Review Summary: Amplifying the power they behold
While Smoulder made a strong showing of epic doom with 2019’s Times of Obscene Evil and Wild Daring, a track like “Bastard Steel” was enough to suggest that there could be more to the group’s sound. Violent Creed of Vengeance makes due on this promise, pairing the pre-existing chunky riff sets and ominous atmosphere with uptempo rhythms more aligned with power metal. If the first album was a largely lofty affair ala Candlemass’s Nightfall, then their second is more in the vein of the ripping ‘fast doom’ seen on Trouble’s Psalm 9.
With the band retaining a consistent recording lineup across both full-lengths even as members moved to other countries, they prove to be more than capable of handling the shift at hand. Much has already been made of the vocal improvements and it’s certainly great to see their already-solid presence emboldened with greater power and dexterity. However, I find the drums to be even more indicative of this change with more aggressive hits and double bass attacks throughout. Thankfully the guitars also never slouch with heavier tones and plenty of spry leads.
Going along with that, the songs do well to integrate the broader pool of influences when it isn’t highlighting their contrasts. The opening title track immediately reflects adjusting priorities as its building tempo is beset by snarling guitars and charging drums. “The Talisman and the Blade” and “Path of Witchery” push those speeds even further with stirring results while “Spellforger” fully commits to high octane power metal. Even a down-tempo track like “Midnight in the Mirror World” has some extra weight behind its shuffle.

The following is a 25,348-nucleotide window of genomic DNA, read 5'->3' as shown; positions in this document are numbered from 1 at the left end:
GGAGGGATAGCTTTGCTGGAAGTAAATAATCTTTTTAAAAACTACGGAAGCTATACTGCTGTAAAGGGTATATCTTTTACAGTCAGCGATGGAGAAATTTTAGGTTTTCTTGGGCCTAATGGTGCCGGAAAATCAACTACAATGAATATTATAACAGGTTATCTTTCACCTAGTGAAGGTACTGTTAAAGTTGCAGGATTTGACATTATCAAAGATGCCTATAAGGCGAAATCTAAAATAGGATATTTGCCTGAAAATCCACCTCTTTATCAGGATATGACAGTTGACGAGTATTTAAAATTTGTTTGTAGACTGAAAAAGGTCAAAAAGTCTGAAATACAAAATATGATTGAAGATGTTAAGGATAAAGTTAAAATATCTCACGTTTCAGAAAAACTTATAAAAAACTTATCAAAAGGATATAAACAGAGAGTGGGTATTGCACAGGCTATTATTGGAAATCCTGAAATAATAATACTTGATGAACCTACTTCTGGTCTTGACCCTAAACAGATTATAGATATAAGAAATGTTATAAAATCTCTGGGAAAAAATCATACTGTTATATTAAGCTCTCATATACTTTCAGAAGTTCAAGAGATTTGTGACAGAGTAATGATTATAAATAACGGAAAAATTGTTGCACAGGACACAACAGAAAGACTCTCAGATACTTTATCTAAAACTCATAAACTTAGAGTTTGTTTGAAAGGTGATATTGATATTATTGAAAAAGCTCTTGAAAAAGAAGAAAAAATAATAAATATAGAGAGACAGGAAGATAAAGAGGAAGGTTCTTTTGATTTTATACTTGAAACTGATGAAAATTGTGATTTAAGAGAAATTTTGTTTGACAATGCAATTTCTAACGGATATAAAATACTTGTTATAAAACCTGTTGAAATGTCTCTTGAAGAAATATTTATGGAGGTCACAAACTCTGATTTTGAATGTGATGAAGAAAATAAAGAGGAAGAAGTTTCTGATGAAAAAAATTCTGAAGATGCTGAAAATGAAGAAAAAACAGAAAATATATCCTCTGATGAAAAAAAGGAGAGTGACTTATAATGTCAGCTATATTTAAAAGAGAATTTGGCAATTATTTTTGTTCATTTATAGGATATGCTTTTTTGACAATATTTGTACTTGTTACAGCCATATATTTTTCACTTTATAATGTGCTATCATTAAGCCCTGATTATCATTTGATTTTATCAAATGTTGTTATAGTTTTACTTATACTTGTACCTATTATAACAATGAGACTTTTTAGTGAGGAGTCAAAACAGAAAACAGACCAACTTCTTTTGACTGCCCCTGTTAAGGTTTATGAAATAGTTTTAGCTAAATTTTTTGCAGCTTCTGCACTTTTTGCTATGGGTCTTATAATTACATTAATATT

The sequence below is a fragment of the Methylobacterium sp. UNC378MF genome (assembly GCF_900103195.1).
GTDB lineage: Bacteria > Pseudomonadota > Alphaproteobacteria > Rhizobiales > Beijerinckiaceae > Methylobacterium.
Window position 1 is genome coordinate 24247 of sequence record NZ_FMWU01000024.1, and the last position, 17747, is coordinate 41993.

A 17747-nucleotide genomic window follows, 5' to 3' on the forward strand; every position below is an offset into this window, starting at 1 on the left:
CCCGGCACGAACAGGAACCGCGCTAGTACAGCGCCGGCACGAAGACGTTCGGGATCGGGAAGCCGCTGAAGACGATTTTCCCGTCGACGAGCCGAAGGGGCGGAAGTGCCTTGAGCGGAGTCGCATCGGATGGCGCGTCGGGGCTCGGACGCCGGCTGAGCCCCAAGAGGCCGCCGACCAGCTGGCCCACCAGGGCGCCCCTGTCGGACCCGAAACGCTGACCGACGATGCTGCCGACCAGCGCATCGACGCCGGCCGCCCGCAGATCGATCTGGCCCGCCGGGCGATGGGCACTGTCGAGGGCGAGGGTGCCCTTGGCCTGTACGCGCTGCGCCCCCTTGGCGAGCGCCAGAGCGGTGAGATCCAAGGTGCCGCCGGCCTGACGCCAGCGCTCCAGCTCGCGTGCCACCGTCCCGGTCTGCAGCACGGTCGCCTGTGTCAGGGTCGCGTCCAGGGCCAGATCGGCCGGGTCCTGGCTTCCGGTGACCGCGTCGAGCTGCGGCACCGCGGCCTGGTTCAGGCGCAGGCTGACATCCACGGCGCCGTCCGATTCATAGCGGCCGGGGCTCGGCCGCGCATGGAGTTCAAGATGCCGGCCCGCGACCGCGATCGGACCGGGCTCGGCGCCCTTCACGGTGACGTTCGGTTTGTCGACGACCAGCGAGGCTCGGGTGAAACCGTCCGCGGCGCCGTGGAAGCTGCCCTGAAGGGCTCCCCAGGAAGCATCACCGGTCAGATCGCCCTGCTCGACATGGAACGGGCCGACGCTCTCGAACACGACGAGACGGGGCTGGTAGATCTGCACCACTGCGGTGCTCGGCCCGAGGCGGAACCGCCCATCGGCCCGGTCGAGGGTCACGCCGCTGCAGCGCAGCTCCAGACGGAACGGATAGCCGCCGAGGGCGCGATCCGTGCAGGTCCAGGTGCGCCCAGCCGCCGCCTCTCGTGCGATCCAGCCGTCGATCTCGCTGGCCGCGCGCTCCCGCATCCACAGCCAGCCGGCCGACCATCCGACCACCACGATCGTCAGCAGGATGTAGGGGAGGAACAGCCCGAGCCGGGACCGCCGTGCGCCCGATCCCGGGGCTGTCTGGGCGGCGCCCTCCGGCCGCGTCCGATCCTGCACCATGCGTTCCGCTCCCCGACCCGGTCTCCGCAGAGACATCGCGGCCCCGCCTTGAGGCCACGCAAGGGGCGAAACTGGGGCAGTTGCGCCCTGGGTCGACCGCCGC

On the epic side of the spectrum, the tempos on “Dragonslayer’s Doom” may be more mixed than its title would suggest but it’s a climactic closer that offers epic metal splendor across nearly ten minutes. I must admit that “Victims of Fate” might be my least favorite track compared to the others, but goddamn if them getting Michael Moorcock in for the opening narration isn’t the coolest power move I’ve seen from a newer band in some time.
Smoulder is yet another example of an already great epic metal band putting out an even tighter sophomore album in 2023, but it’s especially great to see them do so with a more pronounced change in attitude. The speedier style comes naturally to the band as the musicianship feels suited to a punchier approach while still featuring that lingering essence of doom. It’s always inspiring when a band wants to move forward with their sound and even more satisfying when they put in the work to make it happen. In this regard, Violent Creed of Vengeance passes with flying colors.